Calling all Cortexifans: Here's a successor to Fringe- and you should be watching!

11:04 AM Amanda Prahl 0 Comments

"You are my favorite thing, Peter. My very favorite thing." And for five glorious seasons, Fringe was a favorite thing for millions of fans who loved its unique blend of outrageously creative and creepy sci-fi mythology, thoughtful philosophy, and emotionally rich character arcs. In today's TV milieu, dominated by anti-hero cable dramas and sharp-tongued sitcoms, there is little, if anything, that captures a similar spirit of adventure and darkness alongside a healthy dose of hope. But with last season's breakout hit Sleepy Hollow, it seems the spirit (no pun intended) of Fringe may once again be on our TVs. Here's four reasons why you should be watching, Fringe fan or not.

Sleepy Hollow cast, image (c) Fox
1. The basic tone and setup is ridiculously reminiscent of Fringe.
Complicated, capable heroine with a supernaturally-messed-up childhood? Check. Leading man with scruffy good looks and a knack for sarcasm? Check. Parent-child relationships that make your family look like a Hallmark card? Tiny fragment within giant bureaucracy, assigned to investigating anything that falls under the category of "completely bananas"? Check. Heck, we've even got the semi-stoic chief with family-vs-job problems. The core elements that make up Sleepy Hollow are, at heart, the same building blocks we loved on Fringe. Given that some of the same creators are behind both shows, perhaps that's no surprise. But in case you fear that it's just a Fringe-rehash, know that the different approaches to these elements are what still allow for the most delightful, sometimes terrifying, surprises. It's easy to watch the first few episodes and feel like we're in a sub-par sci-fi procedural, to be sure. But remember, Fringe took a while to get off its feet, too. Give it a chance- you'll be glad you did. 

2. Despite the supernatural creepiness and gore (and there is plenty), it's still a show with love at its core.
One of the oft-cited highlights of Fringe was its bravery, in a genre-TV landscape where "gritty" is the buzzword of the moment, to be a show with a remarkably positive worldview. At its heart, it was a story about the power of love as salvation.  And, much like its spiritual predecessor, Sleepy Hollow has a premise filled with the wonders of human connection. Like Fringe, its mythology centers on an act of love to save a loved one from certain death. But instead of a parent's love for their child, Sleepy Hollow's act of supernatural-horror-unleashing love comes from a wife- powerful witch Katrina Crane- to her husband, Ichabod.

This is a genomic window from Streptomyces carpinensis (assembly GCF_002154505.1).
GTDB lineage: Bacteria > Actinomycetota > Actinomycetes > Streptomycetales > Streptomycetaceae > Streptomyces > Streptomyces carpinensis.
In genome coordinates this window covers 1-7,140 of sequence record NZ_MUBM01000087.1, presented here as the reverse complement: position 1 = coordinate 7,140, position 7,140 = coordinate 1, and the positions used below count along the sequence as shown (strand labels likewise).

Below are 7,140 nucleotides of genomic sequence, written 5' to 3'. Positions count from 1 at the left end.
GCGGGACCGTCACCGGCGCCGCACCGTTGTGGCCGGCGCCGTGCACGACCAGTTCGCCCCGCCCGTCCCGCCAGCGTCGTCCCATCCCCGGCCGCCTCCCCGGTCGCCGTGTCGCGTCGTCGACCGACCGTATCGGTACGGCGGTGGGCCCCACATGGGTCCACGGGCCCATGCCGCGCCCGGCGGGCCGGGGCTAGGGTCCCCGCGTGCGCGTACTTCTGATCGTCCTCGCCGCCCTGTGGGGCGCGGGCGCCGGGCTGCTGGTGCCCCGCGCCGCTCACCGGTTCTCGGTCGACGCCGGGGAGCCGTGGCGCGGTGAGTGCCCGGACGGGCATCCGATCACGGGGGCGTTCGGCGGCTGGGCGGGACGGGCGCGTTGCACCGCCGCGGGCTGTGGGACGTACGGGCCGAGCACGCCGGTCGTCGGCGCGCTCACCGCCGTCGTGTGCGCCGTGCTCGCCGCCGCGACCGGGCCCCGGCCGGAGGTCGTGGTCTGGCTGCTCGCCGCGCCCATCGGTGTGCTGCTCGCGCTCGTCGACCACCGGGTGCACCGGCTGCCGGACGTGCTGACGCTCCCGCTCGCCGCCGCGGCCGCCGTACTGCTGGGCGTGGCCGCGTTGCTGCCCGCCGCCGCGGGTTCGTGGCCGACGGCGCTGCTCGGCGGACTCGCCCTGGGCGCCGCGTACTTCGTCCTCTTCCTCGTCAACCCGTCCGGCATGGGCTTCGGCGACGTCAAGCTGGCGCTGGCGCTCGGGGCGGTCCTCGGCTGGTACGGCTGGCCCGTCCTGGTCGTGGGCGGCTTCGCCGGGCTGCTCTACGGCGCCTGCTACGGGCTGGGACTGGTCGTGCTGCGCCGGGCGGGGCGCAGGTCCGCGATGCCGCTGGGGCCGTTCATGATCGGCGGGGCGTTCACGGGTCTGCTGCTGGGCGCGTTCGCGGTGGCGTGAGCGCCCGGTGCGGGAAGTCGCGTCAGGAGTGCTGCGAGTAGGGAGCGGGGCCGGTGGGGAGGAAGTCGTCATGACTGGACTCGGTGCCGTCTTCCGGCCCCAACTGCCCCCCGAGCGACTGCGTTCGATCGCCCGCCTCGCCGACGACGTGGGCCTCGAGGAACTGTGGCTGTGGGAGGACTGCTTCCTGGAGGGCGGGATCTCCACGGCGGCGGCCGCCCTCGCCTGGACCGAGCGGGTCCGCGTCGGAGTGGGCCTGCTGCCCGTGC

Image (c) Sleepy Hollow/Fox
This plot point is what makes it such a shame that, unlike Peter and Walter Bishop's complex and powerfully moving relationship, the relationship between Ichabod and Katrina remains one of the weakest points of the show. Instead, it is utterly overshadowed by Ichabod's (currently) platonic bond with Abbie Mills, his soulmate-in-prophecied-apocalypse.

And speaking of "Miss Mills"...

3. Nicole Beharie as Lt. Abbie Mills. Full stop.
Sure, there are plenty of genre-TV heroines these days, but few are as complex, real, and endearing as Lieutenant Grace Abigail Mills. For fans of Fringe, she is every bit a worthy successor to Olivia Dunham, though a little more emotionally open than Olivia was at this point in her story. She's haunted by demonic horrors from her childhood, but also from the guilt and strain of pretending they never happened. Her relationship with her sister is full to the brim with years of betrayal, love, guilt, distrust, and redemption. Her partner is a centuries-old professor/conspiracy member, yet she maintains a healthy amount of skepticism and sarcasm. There is a palpable connection between this dashing hero and her, yet she is not defined by any sort of romantic tension. Abbie manages to be a gun-toting, capable action heroine without sacrificing her femininity or her role as the series' emotional anchor.

And she is a brave, active character, someone who acts instead of being acted upon. There are probably essays to be written about the fact that she does this as a woman of color on a genre show, but I'll leave that discussion for another day and simply note it as one more factor in what makes Abbie (and her portrayer Beharie) so extraordinary and compelling.  
Image (c) Sleepy Hollow/Fox
4. John Noble, doing what he does best. (warning: this item contains major spoilers!)
We all know Noble from his stunning work as guilty, kind, brilliant, and somewhat mad Walter Bishop on Fringe. At the heart of his nuanced portrayal was the complex, heartbreaking, and ultimately redemptive relationship between Walter and his son-from-another-dimension, Peter.

On Sleepy Hollow, Noble once again takes on the task of portraying one half of a supernaturally-fractured father-son relationship. At first, it appears Henry Parrish is a version of Walter, kind and compassionate with a growing fatherly affection for our young hero. But in a wonderful, unexpected twist, Noble is revealed to not be playing the father figure, but the resentful, bitter son: Jeremy Crane.

In moments, the kindly man vanishes into the cold Horseman of War. With Noble confirmed as a series regular for Season 2, we can only imagine what his talents will be turned to this year.

Sleepy Hollow returns Monday, September 22 at 9/8c on Fox. I'll be watching- will you join me?

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